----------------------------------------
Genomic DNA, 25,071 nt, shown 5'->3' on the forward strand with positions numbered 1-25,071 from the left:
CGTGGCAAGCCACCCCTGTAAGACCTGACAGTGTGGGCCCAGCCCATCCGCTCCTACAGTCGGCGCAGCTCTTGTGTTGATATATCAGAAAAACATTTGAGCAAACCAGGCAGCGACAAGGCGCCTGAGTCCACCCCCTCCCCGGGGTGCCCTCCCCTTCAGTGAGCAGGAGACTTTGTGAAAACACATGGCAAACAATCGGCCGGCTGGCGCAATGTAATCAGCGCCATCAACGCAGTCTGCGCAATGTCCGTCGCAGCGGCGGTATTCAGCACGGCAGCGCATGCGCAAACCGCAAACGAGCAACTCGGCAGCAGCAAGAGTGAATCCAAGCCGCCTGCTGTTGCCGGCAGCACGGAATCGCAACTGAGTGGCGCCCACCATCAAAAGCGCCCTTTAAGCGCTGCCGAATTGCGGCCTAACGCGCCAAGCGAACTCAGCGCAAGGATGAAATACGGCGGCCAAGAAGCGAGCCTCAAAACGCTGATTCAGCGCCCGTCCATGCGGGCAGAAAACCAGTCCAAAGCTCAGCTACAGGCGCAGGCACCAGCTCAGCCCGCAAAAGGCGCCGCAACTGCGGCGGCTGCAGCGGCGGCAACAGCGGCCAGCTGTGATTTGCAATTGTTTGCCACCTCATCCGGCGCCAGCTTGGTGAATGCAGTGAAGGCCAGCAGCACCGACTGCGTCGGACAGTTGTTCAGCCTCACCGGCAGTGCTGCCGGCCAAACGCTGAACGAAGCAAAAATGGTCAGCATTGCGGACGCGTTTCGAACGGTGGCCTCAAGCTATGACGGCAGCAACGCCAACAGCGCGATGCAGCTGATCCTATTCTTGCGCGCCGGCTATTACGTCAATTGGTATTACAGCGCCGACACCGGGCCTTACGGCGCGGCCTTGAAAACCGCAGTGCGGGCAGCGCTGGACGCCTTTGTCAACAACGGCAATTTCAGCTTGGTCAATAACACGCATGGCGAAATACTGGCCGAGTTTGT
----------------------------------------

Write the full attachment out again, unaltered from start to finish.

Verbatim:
Genomic DNA, 25,071 nt, shown 5'->3' on the forward strand with positions numbered 1-25,071 from the left:
CGTGGCAAGCCACCCCTGTAAGACCTGACAGTGTGGGCCCAGCCCATCCGCTCCTACAGTCGGCGCAGCTCTTGTGTTGATATATCAGAAAAACATTTGAGCAAACCAGGCAGCGACAAGGCGCCTGAGTCCACCCCCTCCCCGGGGTGCCCTCCCCTTCAGTGAGCAGGAGACTTTGTGAAAACACATGGCAAACAATCGGCCGGCTGGCGCAATGTAATCAGCGCCATCAACGCAGTCTGCGCAATGTCCGTCGCAGCGGCGGTATTCAGCACGGCAGCGCATGCGCAAACCGCAAACGAGCAACTCGGCAGCAGCAAGAGTGAATCCAAGCCGCCTGCTGTTGCCGGCAGCACGGAATCGCAACTGAGTGGCGCCCACCATCAAAAGCGCCCTTTAAGCGCTGCCGAATTGCGGCCTAACGCGCCAAGCGAACTCAGCGCAAGGATGAAATACGGCGGCCAAGAAGCGAGCCTCAAAACGCTGATTCAGCGCCCGTCCATGCGGGCAGAAAACCAGTCCAAAGCTCAGCTACAGGCGCAGGCACCAGCTCAGCCCGCAAAAGGCGCCGCAACTGCGGCGGCTGCAGCGGCGGCAACAGCGGCCAGCTGTGATTTGCAATTGTTTGCCACCTCATCCGGCGCCAGCTTGGTGAATGCAGTGAAGGCCAGCAGCACCGACTGCGTCGGACAGTTGTTCAGCCTCACCGGCAGTGCTGCCGGCCAAACGCTGAACGAAGCAAAAATGGTCAGCATTGCGGACGCGTTTCGAACGGTGGCCTCAAGCTATGACGGCAGCAACGCCAACAGCGCGATGCAGCTGATCCTATTCTTGCGCGCCGGCTATTACGTCAATTGGTATTACAGCGCCGACACCGGGCCTTACGGCGCGGCCTTGAAAACCGCAGTGCGGGCAGCGCTGGACGCCTTTGTCAACAACGGCAATTTCAGCTTGGTCAATAACACGCATGGCGAAATACTGGCCGAGTTTGT